The New South Wales police commissioner says he feels “sympathetic” to officers who handcuffed, tasered and capsicum-sprayed NRL player Curtis Scott while he was unconscious during an “unlawful” arrest on Australia Day weekend this year.
On Tuesday, the commissioner, Mick Fuller, made one of his regular appearances on Sydney radio station 2GB to defend the officers after the Sydney Morning Herald revealed the NRL star plans to sue the police for more than $100,000 in damages over the arrest.
Scott, a star centre with the Canberra Raiders, was charged with seven offences after falling asleep in Moore Park following a night out at Sydney’s Ivy nightclub on Australia Day weekend. The charges included resisting arrest and assaulting police.
But the majority of the charges were thrown out during a court hearing last week after dramatic body cam footage tendered in court showed officers handcuffing the footballer and saying “don’t resist” while he lay at the base of a tree barely conscious and disorientated.
The footage then shows officers used capsicum spray and a taser as the footballer became increasingly distressed.
In court last week, magistrate Jennifer Giles described the arrest as “unlawful”, adding that the police argument that they were entitled to handcuff Scott was “a very long and frightening bow”. Five of the original seven charges were withdrawn by police after that decision, while Giles recorded no conviction for two charges for offensive behaviour.
On Tuesday, however, Fuller said in an interview with 2GB host Ben Fordham he felt “sympathetic” for the officers involved in the arrest.
“Whether or not they used their powers lawfully – I can’t comment on that. It’s still subject of court proceedings and oversight. But I am sympathetic to police that turn up to deal with drunken idiots every night,” Fuller said.
He said that the footage needed to be watched in full “to get it in context”.
“In these situations, if someone is trespassing in your front yard, they are asleep, they are intoxicated, they’re a young fit man, there are only a couple of ways to get them out,” he said.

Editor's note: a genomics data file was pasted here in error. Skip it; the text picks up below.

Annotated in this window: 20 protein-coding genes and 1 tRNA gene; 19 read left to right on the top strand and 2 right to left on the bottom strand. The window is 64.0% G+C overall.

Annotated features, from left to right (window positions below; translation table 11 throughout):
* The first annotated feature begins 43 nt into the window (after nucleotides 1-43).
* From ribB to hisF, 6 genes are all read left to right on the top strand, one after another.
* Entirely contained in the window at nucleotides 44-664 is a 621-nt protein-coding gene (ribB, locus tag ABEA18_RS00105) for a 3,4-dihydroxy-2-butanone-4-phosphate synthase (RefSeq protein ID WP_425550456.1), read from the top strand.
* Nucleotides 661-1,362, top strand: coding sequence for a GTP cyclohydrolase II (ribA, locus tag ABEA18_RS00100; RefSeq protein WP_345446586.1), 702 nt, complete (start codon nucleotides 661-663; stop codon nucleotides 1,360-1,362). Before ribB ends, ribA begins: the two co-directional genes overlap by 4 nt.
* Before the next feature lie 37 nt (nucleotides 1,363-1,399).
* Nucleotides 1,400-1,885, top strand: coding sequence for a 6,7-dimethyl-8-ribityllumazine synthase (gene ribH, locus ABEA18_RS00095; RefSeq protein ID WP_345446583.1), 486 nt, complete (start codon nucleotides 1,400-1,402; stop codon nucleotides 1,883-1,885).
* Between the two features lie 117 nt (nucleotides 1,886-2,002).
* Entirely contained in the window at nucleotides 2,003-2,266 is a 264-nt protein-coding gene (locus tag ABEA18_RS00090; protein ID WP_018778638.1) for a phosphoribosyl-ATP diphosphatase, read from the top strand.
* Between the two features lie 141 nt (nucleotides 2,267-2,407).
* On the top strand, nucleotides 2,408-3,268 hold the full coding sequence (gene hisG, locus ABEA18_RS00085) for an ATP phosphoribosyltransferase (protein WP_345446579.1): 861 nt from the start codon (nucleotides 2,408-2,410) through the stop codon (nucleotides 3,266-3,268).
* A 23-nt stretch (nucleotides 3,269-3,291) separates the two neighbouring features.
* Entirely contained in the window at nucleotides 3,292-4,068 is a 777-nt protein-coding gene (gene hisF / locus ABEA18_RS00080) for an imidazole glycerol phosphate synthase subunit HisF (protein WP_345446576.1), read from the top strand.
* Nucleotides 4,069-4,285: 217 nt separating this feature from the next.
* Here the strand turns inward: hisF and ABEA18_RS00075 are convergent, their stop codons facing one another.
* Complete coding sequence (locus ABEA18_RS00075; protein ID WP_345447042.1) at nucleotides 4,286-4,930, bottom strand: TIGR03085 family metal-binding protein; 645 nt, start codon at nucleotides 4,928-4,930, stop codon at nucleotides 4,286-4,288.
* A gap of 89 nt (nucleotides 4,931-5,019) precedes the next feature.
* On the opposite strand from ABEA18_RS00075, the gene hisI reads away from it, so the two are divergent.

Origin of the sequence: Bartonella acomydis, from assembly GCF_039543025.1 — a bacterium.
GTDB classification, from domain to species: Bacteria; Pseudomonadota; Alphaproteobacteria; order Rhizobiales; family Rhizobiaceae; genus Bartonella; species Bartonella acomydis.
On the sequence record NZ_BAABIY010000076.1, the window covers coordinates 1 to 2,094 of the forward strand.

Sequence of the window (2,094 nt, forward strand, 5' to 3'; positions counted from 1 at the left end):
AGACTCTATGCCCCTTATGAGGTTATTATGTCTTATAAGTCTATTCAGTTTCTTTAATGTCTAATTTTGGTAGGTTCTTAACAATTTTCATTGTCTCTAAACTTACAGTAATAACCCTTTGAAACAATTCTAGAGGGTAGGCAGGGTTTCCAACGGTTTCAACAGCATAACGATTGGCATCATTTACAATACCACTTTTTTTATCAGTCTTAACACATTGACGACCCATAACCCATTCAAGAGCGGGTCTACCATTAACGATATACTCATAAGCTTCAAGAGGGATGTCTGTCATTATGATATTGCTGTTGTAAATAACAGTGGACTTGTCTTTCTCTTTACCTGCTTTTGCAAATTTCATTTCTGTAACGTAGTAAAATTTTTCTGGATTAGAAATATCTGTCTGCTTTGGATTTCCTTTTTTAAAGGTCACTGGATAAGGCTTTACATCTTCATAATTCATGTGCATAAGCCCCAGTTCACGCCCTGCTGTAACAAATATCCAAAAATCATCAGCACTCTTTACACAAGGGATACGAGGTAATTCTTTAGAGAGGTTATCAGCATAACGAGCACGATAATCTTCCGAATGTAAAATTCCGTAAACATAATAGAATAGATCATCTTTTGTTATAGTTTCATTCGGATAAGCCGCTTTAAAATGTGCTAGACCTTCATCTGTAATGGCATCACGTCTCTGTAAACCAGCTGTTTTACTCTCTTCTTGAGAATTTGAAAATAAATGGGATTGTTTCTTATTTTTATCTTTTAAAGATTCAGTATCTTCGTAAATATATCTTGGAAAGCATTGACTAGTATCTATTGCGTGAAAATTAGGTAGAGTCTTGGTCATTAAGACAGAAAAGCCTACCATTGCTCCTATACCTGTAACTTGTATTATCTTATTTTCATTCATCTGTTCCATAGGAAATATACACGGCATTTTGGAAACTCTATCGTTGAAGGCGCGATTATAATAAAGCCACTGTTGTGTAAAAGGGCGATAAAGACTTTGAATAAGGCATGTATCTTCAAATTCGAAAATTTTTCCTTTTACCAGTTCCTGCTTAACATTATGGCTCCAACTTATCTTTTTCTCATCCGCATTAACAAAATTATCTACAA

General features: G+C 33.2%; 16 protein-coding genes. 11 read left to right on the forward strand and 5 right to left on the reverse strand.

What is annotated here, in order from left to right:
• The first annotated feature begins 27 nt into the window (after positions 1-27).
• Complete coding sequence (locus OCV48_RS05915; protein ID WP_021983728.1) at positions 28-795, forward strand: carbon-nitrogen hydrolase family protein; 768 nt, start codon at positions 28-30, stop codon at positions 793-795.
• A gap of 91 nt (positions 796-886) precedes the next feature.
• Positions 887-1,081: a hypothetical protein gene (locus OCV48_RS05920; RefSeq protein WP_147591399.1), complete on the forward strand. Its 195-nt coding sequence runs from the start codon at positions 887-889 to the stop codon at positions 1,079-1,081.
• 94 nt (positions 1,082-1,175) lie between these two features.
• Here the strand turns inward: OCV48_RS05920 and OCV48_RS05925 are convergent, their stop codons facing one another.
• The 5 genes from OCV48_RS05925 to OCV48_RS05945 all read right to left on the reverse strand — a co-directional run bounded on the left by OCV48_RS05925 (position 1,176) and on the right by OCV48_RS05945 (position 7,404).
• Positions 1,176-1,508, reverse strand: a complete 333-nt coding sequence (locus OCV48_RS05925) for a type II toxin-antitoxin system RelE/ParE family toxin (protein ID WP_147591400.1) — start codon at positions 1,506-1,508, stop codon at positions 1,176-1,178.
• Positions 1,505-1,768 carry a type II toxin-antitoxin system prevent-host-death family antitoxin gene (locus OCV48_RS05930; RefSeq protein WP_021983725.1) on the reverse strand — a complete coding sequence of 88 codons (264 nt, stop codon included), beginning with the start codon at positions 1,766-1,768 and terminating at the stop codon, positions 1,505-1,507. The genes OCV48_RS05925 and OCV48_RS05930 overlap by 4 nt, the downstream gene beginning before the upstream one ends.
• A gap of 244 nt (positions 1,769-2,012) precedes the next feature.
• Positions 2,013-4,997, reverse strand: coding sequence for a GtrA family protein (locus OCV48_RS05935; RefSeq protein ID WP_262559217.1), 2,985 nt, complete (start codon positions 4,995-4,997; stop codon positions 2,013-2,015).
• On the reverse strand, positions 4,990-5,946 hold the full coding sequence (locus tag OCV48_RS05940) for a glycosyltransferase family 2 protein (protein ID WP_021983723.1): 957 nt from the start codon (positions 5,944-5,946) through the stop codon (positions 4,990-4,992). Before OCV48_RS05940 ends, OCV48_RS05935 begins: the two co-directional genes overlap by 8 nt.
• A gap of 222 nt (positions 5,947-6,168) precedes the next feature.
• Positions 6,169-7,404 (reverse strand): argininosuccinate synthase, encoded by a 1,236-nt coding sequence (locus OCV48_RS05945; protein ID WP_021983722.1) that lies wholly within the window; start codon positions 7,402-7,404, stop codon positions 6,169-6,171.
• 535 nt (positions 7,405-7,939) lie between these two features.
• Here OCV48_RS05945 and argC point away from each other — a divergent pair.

“And one of those is for them to stand up and come with you. Often in these situations, it does escalate [and] there’s nothing we can do about that, if the individual is not going to comply with a reasonable direction.”
When Fordham interrupted to say: “He was asleep, he was drunk. Are you saying it’s right for him to be tasered?” Fuller repeated that he was “sympathetic” to the officers.
“I’m sympathetic to police who had to do something with him,” he said.
“The other option is this – you put a baton under each of his arms, you squeeze it down and you put him in the back of the truck, now that is no less painful than being sprayed.
“But nevertheless, to get him up and to get him out of that public place, is that police have to go hands on. I’m certainly sympathetic, because we couldn’t leave him there, because if we did and he went on and committed more crimes, the police are liable.
“He had to come with us.”
Despite the charges being dropped, Scott still received a $15,000 suspended fine from the NRL for bringing the game into disrepute over the incident. The game’s chairman, Peter V’landys, labelled the arrest “very disturbing”.
“What happened to him shouldn’t happen to any citizen,” he said at the time.
Under police guidelines in NSW, a taser should only be discharged to protect human life, prevent actual bodily harm, or during a violent confrontation, but officers have previously been criticised for using them as a compliance tool.
In 2012, the NSW coroner released a damning report into taser use after Brazilian student Roberto Laudisio-Curti died after being tasered 14 times during a psychotic episode.